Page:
|Biotechnology and the Future of World Agriculture (GRAIN, 1991)|
|The original biotechnologist|
If one looks at some of the literature on how indigenous Third World farmers have developed their agriculture, or if one simply walks around in one of their tiny and untidy-looking plots, the general feeling is of awe and amazement. The complexity, interdependence, and high level of sophistication of many farming systems deserves respect indeed. When scanning through journals and scientific papers reporting the latest breakthroughs in the new biotechnologies, the feeling is similar. Still, something does not match up in those two experiences. The original and the new biotechnologists seem to use a different type of genius. The first one is based on a broad and holistic approach to a specific agronomic and socio-economic situation. The latter tends to look for universal solutions deep down at the molecular level, sometimes coming up with breathtaking examples of engineering capabilities. One wonders whether those two approaches are compatible and to what extent one could supplement and strengthen the other.
That the technology from the original biotechnologist helps the new biotechnologist is beyond doubt. Many of the two million or so seed samples now stored in gene banks worldwide originate from the fields of Third World farmers. As pointed out earlier, this forms the precious raw material for the new biotechnologist. As well, scientific missions in search of landraces or wild material also collect the knowledge of indigenous people about them. Perfect South-North technology transfer, and for free!
The question to what extent the new biotechnologies can strengthen indigenous farming systems is far more complex. First there is the problem, stressed throughout this book, that this new set of powerful technologies is predominantly developed in and for industrialized countries and is rapidly becoming the exclusive property of private industry. This very feature is already triggering-off a whole series of implications that tend to undermine, rather than improve, indigenous farming structures. Then there are problems with the technology itself. Its focus is enormously deep, while at the same time extremely limited. New biotechnologists tend to describe their activities as multidisciplinary. Indeed, progress in the different fields in which this technology is applied is very much based on molecular biologists, geneticists, plant physiologists and scientists from other disciplines working together and integrating their research.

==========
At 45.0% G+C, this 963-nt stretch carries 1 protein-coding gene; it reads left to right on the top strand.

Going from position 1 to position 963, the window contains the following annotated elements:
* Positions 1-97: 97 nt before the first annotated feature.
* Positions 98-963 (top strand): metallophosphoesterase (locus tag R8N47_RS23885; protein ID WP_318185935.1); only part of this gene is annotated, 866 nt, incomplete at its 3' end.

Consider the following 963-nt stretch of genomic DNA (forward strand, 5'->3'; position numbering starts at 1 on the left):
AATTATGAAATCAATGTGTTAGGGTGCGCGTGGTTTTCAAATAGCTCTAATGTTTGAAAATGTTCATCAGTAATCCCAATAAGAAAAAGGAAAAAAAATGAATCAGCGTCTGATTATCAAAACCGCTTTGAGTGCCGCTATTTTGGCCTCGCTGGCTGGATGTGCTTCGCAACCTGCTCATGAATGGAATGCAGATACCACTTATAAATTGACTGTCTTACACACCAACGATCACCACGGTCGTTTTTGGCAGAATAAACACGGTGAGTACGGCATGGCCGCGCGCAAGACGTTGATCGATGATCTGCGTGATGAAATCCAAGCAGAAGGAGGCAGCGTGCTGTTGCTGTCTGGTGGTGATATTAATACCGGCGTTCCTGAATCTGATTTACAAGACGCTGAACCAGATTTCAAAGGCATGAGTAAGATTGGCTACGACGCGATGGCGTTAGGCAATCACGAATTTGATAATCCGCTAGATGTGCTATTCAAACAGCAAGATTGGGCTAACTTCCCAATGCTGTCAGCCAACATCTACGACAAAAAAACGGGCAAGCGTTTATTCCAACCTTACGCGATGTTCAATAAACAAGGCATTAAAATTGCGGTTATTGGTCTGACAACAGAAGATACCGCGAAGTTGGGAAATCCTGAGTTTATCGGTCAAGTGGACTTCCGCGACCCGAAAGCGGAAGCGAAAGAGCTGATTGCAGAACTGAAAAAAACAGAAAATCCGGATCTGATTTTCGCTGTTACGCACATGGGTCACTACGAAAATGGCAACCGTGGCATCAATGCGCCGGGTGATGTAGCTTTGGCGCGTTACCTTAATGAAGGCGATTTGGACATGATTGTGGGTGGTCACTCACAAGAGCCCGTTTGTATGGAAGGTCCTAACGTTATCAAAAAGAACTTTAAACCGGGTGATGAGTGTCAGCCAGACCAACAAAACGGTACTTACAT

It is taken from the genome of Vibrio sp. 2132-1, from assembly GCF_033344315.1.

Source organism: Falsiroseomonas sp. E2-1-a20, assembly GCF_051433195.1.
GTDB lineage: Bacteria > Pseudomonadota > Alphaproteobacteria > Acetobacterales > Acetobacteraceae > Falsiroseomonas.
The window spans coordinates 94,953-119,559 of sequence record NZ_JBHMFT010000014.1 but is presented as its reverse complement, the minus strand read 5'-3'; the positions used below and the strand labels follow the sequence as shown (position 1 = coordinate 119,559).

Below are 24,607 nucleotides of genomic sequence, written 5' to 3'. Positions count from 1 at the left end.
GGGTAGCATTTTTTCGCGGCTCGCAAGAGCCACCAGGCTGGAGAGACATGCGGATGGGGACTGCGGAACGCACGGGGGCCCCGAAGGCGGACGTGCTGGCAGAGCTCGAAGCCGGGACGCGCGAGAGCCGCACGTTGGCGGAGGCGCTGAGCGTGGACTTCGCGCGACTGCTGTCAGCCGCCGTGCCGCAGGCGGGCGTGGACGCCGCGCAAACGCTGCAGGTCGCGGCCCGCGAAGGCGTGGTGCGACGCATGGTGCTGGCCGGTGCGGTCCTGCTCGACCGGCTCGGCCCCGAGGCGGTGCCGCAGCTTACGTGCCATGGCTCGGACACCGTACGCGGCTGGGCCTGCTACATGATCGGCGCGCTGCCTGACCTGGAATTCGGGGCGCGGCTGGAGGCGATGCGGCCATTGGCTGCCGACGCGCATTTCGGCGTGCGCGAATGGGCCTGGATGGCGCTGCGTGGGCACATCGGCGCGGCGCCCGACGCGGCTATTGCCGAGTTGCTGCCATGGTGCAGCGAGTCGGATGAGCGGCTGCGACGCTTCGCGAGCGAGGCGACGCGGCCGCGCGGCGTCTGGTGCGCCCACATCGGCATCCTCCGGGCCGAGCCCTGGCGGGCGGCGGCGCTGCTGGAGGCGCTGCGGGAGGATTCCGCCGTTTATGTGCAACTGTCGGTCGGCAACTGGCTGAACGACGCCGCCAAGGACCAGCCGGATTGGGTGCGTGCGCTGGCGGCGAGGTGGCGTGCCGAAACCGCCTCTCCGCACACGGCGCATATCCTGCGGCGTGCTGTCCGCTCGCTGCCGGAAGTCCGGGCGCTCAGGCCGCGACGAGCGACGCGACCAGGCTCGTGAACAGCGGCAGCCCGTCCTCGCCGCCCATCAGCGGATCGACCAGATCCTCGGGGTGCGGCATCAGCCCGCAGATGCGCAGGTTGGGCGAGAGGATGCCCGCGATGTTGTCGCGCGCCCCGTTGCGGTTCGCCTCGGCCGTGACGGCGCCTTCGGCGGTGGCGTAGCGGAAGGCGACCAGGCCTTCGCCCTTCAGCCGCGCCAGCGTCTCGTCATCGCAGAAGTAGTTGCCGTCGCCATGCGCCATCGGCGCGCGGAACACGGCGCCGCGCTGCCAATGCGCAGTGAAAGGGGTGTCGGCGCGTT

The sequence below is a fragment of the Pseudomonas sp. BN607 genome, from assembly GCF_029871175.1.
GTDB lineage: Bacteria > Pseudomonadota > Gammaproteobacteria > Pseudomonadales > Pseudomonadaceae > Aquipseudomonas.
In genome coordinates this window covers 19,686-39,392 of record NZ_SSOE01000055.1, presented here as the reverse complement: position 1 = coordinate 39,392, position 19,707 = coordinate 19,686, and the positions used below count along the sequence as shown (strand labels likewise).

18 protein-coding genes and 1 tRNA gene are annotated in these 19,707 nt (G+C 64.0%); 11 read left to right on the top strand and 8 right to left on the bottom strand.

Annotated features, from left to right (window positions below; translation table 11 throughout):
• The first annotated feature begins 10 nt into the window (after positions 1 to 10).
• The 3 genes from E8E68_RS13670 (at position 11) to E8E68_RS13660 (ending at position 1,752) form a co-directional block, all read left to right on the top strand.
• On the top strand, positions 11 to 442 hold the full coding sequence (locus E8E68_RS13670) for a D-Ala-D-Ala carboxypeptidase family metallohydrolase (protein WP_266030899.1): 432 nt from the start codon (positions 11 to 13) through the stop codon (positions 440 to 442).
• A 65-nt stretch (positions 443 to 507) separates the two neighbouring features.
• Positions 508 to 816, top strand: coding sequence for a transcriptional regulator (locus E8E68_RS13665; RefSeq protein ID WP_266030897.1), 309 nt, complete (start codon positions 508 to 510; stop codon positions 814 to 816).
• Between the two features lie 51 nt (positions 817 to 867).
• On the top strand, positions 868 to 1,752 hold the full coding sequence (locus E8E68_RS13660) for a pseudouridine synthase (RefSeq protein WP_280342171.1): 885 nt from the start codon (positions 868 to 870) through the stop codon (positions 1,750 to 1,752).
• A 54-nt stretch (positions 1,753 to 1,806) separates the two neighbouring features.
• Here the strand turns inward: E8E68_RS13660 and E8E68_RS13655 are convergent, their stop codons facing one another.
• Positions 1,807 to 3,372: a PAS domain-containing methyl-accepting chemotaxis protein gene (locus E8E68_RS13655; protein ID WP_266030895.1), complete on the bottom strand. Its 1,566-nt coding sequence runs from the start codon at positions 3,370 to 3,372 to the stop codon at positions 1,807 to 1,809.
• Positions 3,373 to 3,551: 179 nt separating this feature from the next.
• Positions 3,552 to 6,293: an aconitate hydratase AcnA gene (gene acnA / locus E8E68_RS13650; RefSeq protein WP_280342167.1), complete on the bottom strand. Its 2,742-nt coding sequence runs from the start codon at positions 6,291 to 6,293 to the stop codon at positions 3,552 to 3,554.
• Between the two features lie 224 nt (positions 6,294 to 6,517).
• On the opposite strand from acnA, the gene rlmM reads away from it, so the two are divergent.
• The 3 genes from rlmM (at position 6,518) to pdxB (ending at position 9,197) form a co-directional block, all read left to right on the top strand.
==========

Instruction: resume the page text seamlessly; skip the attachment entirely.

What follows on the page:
But it seems that this interdisciplinarity stops at the molecular and cellular level. The innovation is achieved with genes, cells and tissues, with the resulting plants or animals being the means to take the invention to the farmer's field. This reductionist approach is far narrower than that of the original biotechnologists who use hundreds of different strategies to obtain a whole range of different goals. One cannot help but wonder how an inserted gene or two would affect the complex integrated systems as developed by Third World farmers. This is not to say that traditional farming practices could not use a helping hand from modern science. They can, and in specific cases urgently need it. Peruvian farmers would very much welcome frost- and disease-tolerant potato varieties. The Sahelians could very well use better drought-tolerant millets, while Filipino upland rice farmers certainly would not mind having improved dry-land rice varieties at their disposal.
Often, though, the problem with some help is that it gets you out of a nasty situation only to cause a more profound one in the long run. The consequences of decades of massive food 'aid' is one example of such help. The problem with the help the new biotechnologies might offer is that it is based on an extremely narrow genetic focus. Just as the 'chemical-fix' resulted in the pesticide treadmill from which agriculture is still suffering the narrow 'genetic-fix' of the new biotechnologies might also create greater problems than it solves. A new variety with resistance to drought or disease can be a real solution at the local level, but only if it fits into the prevailing farming practices, which can differ considerably in different locations. In that context, the isolation and transfer of a specific gene to solve a particular problem, is only the beginning. Other questions are, how the new variety performs in multiple cropping, does it retain traditional 'side' uses, how does it treat the soil, does it fit in the local labour scheme, and many, many more.